The Gappies

So, that´s the end of our year around the world. By way of celebration, please don your black tie / party dress for the announcement of the Gap Year Awards “Gappies”.

Best Outdoor Activity

In 3rd place:  Tubing in Vang Vieng, Laos

In 2nd place:  White water rafting in Buller Gorge, New Zealand

And the Gappy goes to…kayaking in the Abel Tasman Sea, New Zealand

Best Hike

In 3rd place: The Pinnacles in Mulu National Park, Malaysia was technically the toughest hike.  So steep, that you have to climb virtually vertically

In 2nd place: The Inca Trail

and the Gappy goes to… The Narrows in Zion National Park, Utah.

Best Educational Activity

In 3rd place: Cooking class in Hoi An, Vietnam

In 2nd place: Batik class in Chiang Mai, Thailand

And the Gappy goes to…Star-gazing in New Zealand

Best Cultural Event

In 3rd place: Chinese New Year, Malaysia

In 2nd place: El Gran Poder Festival, La Paz, Bolivia

And the Gappy goes to…O-bon Festival in Nara, Japan

Best Historical Monument

In 3rd place: The Great Wall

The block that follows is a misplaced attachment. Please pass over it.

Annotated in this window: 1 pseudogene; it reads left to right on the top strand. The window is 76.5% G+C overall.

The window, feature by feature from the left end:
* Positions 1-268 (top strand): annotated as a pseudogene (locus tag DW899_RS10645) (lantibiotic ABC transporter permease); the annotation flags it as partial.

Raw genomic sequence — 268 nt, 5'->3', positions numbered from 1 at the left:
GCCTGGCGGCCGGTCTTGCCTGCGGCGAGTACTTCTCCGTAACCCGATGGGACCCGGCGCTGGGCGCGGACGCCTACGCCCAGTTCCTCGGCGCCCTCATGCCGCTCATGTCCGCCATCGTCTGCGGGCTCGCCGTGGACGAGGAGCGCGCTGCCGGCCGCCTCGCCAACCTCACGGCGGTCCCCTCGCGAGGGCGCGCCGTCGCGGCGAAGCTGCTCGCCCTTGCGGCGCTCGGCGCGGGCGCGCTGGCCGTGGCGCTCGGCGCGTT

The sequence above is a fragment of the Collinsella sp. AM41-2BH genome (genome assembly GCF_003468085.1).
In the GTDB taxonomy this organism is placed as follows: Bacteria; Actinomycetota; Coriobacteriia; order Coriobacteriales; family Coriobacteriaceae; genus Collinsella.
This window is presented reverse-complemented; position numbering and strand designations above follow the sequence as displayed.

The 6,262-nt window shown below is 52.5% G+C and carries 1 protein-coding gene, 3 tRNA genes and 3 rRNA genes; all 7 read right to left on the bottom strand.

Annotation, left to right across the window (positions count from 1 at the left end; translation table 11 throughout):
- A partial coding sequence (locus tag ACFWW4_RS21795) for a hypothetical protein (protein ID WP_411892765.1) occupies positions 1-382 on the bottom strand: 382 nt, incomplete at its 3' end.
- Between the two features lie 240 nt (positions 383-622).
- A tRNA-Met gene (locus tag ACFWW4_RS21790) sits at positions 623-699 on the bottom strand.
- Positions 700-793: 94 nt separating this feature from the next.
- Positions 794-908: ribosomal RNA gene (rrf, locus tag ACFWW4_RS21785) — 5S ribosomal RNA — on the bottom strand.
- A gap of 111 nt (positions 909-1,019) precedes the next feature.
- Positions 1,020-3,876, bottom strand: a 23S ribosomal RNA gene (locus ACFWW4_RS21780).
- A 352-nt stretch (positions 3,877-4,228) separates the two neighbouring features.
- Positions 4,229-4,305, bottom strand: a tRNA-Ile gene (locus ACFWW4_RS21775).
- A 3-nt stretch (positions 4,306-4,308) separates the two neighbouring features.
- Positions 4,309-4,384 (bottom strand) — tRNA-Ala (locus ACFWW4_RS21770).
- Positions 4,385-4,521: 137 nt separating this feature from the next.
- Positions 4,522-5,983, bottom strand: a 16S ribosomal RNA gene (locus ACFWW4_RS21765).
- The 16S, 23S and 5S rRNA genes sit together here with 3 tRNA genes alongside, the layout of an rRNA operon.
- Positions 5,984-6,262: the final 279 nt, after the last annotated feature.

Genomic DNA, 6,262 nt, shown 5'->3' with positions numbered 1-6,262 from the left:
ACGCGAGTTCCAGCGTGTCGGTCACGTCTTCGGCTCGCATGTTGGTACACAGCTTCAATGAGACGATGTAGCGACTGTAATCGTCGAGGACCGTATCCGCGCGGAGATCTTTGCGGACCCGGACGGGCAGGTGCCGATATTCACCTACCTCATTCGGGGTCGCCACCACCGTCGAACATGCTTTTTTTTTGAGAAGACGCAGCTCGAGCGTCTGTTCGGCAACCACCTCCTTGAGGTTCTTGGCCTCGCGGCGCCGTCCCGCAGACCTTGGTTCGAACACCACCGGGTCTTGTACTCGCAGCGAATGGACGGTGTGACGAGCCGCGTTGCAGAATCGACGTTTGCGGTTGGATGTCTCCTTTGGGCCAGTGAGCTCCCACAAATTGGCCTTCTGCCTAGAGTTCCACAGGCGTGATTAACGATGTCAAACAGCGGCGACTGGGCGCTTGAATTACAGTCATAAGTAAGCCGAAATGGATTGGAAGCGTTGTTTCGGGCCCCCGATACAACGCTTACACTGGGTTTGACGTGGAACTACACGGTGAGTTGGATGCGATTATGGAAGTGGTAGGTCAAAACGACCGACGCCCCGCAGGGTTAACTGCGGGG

In 2nd place: Machu Picchu

And the Gappy goes to… Angkor Wat

Best Beach

In 3rd place: Hot Water Beach, New Zealand

In 2nd place: Varkala Beach, Kerala

And the Gappy goes to… Nam Cat Island, Ha Long Bay

Best Hostel

In 3rd place: Giggling Tree, Yangshuo, China

In 2nd place: Treetop Lodge, Ban Lung, Cambodia

And the Gappy goes to …El Tesoro, Elqui, Chile

Best Mode of Transport

In 3rd place: Sea Plane, Taupo, New Zealand

In 2nd place: Bamboo boat, Li River, China

And the Gappy goes to…Bamboo train, Battambang, Cambodia

Best Food

In 3rd place: Shaved ice with adzuki beans, Japan

In 2nd place: Tim tams, Australia

And the Gappy goes to…Pho, Vietnam

Best Museum

In 3rd place: Natural History Museum in New York


In 2nd place: Buddha Park, Laos

And the Gappy goes to…Pinang Peranakan House, Penang, Malaysia

Best Animal Encounter